Media Coverage on Specialty Cars

Media Coverage

Allot of people think that building your own parts from raw material is too difficult and costly in the long run and can only. It's not like you're building an engine-there is no set way to accomplish the task but some basic techniques are used. The materials , how to bend and shape the pieces and the ability to use math to find the dimensions and basic welding. Tri-C Engineering was highlighted to help show these basic skills to create this chrome dashboard for this '53 Buick convertible.

Featured Coverage

How To install the Tri-C Hood kit
A common problem with four-piece hoods is that they often have a loose fit against the body, and they don’t appear smooth even when they are adjusted perfectly.
Dick Jutras 333 Chevy
Tri-C Engineering fabricated, engineered, and repaired Dick Jutras 333 Chevy....
Chris' Street Rodder
Tri-C Engineering installed an adjustable mount and steering column and color matched to the car...


Tri-C used a 1x3-inch piece of 0.090-inch-wall 1018 rectangular steel tubing to create this particular piece. A stop was made from a 1/4-inch-thick strip of steel plate and to get the radius a piece of 3-inch-diameter 3/8-inch-wall steel tubing was used. The fixture Tri-C created was used to bend each piece of 1/4-inch-round steel and bent to the point shown above. Since it springs back to a 90-degree bend the location of the bend isn't that critical because a grinder will be used to match t



In most cases intense heat could warp small pieces like these beyond the point of straightening. The TIG welder eliminates this problem by allowing more precise control of the heat.



To bend the steel a fixture was welded together using some scrap metal. (Saving pieces of scrap metal is very convenient and shouldn't be thought of as throwaway scarp!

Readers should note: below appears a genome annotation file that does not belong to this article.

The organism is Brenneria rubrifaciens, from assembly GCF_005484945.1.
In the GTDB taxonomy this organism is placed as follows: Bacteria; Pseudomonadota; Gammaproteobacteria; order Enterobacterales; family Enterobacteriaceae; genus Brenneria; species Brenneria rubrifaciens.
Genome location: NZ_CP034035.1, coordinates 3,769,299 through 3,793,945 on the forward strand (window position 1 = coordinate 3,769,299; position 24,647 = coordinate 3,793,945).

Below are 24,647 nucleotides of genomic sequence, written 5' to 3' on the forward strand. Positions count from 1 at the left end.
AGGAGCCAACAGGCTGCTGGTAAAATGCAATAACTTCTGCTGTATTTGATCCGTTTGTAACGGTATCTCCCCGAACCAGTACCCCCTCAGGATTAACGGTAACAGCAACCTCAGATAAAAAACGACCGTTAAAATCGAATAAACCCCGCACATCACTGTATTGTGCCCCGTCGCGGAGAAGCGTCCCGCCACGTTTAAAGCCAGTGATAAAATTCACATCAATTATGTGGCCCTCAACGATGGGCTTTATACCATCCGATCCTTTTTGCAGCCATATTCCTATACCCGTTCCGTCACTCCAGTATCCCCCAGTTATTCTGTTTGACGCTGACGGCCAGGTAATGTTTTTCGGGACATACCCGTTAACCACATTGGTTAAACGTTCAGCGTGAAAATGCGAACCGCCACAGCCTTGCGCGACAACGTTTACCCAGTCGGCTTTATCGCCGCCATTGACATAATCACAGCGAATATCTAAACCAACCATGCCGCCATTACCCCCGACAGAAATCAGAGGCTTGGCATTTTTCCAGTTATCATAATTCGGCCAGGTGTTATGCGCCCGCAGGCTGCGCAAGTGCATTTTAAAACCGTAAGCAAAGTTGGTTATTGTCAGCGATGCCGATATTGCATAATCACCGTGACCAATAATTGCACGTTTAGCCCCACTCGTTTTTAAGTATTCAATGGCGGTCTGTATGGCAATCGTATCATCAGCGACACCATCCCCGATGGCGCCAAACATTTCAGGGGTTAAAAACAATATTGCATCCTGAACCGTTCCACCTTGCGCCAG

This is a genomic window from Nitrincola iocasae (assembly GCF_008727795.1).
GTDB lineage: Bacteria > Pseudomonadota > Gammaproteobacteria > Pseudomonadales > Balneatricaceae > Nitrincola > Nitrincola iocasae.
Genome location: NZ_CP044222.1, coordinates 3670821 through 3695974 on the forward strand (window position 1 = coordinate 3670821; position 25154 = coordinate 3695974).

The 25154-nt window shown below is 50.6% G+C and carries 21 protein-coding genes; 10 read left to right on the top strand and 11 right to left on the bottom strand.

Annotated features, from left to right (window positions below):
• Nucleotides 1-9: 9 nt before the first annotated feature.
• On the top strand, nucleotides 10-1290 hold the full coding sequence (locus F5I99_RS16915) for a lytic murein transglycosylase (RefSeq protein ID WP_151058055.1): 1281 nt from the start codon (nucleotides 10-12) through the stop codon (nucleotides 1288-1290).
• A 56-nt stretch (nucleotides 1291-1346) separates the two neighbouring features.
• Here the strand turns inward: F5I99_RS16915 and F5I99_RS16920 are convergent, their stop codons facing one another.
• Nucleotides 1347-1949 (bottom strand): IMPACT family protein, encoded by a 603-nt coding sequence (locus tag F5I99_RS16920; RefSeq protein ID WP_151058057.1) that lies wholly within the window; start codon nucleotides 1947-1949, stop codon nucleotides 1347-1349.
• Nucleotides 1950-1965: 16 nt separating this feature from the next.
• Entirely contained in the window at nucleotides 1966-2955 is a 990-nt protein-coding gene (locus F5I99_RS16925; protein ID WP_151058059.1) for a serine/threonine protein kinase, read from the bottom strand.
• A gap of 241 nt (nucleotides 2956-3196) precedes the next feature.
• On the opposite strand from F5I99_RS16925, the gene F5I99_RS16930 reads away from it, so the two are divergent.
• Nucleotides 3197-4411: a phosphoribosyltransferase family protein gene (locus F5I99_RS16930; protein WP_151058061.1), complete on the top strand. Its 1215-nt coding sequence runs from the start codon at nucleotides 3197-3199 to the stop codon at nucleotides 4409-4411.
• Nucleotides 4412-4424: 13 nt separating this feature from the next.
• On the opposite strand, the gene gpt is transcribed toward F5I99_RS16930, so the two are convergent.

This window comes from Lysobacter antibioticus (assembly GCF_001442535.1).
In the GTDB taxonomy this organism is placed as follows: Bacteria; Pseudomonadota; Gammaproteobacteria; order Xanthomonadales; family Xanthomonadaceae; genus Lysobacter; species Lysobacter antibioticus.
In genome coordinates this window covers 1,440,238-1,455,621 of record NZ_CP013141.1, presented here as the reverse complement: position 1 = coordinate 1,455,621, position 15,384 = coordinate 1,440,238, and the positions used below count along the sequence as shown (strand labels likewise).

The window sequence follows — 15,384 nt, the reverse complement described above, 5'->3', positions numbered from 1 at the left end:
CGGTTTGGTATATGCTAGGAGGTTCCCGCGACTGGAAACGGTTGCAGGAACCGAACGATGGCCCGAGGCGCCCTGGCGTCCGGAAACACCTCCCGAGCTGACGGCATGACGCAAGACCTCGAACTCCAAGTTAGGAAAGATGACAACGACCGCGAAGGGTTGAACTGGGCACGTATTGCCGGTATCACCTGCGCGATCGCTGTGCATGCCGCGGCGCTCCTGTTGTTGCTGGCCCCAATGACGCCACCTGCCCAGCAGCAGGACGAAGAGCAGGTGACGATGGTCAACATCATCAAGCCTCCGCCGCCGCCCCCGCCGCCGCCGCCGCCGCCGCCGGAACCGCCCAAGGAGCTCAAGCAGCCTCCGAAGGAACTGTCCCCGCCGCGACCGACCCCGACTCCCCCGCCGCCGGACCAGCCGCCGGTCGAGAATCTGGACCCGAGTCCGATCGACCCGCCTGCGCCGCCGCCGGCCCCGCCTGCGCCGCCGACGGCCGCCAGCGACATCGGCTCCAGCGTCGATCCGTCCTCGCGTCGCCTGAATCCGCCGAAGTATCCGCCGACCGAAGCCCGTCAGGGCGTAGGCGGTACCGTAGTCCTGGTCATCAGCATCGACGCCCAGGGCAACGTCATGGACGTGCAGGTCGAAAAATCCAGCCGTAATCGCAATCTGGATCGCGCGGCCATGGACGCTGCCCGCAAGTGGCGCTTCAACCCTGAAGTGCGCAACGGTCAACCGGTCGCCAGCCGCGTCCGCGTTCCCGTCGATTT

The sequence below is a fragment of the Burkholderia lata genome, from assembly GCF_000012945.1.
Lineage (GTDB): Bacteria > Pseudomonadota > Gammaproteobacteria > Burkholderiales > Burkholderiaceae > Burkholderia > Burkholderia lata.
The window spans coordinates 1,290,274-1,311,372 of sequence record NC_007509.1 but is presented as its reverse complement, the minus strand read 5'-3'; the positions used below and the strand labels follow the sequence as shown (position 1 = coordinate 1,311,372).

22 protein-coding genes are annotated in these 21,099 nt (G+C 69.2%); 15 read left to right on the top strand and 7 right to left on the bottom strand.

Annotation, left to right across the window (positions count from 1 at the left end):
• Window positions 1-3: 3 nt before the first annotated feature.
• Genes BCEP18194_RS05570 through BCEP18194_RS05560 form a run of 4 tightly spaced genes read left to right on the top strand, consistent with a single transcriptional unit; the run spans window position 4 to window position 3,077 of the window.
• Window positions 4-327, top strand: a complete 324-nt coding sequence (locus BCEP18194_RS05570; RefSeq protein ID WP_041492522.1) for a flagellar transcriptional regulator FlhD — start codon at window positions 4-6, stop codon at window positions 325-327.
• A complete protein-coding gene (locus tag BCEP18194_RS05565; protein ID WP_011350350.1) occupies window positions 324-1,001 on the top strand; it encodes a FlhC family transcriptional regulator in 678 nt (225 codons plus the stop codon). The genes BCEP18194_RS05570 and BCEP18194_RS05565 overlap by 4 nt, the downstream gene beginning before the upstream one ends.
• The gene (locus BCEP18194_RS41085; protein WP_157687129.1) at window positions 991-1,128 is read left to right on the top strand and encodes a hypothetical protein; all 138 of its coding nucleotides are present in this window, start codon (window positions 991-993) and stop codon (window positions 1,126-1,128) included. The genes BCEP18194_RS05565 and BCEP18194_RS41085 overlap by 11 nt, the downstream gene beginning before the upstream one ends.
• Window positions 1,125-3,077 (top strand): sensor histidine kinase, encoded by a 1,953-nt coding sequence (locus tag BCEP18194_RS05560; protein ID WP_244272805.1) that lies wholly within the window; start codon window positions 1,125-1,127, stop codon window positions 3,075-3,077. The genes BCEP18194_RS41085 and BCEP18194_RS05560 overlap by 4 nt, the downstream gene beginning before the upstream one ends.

A sparkling chrome face plate custom built is hinged to the dashboard that folds down to access the controls of the radio. Since it is chromed a 1/4-inch-round 1018 cold-rolled steele will be used instead of aluminum. More than 50 feet of steel into 10-inch lengths and then the ends were ground to a smooth surface on a belt sander.



The next step was to compare the bent pieces and then run through a slip roller twice to approximate the shape of the stock insert.



The photo to the left was run through the slip roller. To keep the steel rods from heating up a Hobart TIG Wave 250 welder was used with 1/16-inch steel filler rod to weld the 1/4-inch round pieces of the framework.



Once all the raw materials were prepared, a fixture using 1/4-inch-thck aluminum plate was fashioned to use as the base. 1/4-inch round tube bent by hand was used to match the bottom shape of the stock insert used as a guide and 0.40-inch-thick pieces of aluminum sheet were used as spacers giving this old '53 convertible a custom sparkling chrome dashboard.